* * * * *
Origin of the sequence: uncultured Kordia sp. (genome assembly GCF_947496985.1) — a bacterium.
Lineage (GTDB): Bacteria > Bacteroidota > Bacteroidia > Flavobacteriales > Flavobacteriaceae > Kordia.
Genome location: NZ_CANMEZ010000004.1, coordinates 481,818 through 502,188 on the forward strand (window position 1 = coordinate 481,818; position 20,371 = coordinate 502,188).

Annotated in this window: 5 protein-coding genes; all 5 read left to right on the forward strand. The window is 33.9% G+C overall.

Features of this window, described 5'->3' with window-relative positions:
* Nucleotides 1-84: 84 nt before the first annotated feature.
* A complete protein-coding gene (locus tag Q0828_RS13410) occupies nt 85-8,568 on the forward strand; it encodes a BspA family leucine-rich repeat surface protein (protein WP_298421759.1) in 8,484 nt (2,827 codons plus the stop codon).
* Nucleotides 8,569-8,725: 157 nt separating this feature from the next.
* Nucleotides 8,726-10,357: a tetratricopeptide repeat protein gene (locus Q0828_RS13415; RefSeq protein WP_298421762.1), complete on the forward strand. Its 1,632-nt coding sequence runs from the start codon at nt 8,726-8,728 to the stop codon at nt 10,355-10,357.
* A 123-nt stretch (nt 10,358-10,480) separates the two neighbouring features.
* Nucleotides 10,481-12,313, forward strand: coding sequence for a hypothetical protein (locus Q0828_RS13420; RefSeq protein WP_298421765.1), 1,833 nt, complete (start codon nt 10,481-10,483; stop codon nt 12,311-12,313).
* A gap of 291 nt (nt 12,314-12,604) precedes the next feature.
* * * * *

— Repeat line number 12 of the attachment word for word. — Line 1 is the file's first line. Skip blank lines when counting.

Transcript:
* A gap of 291 nt (nt 12,314-12,604) precedes the next feature.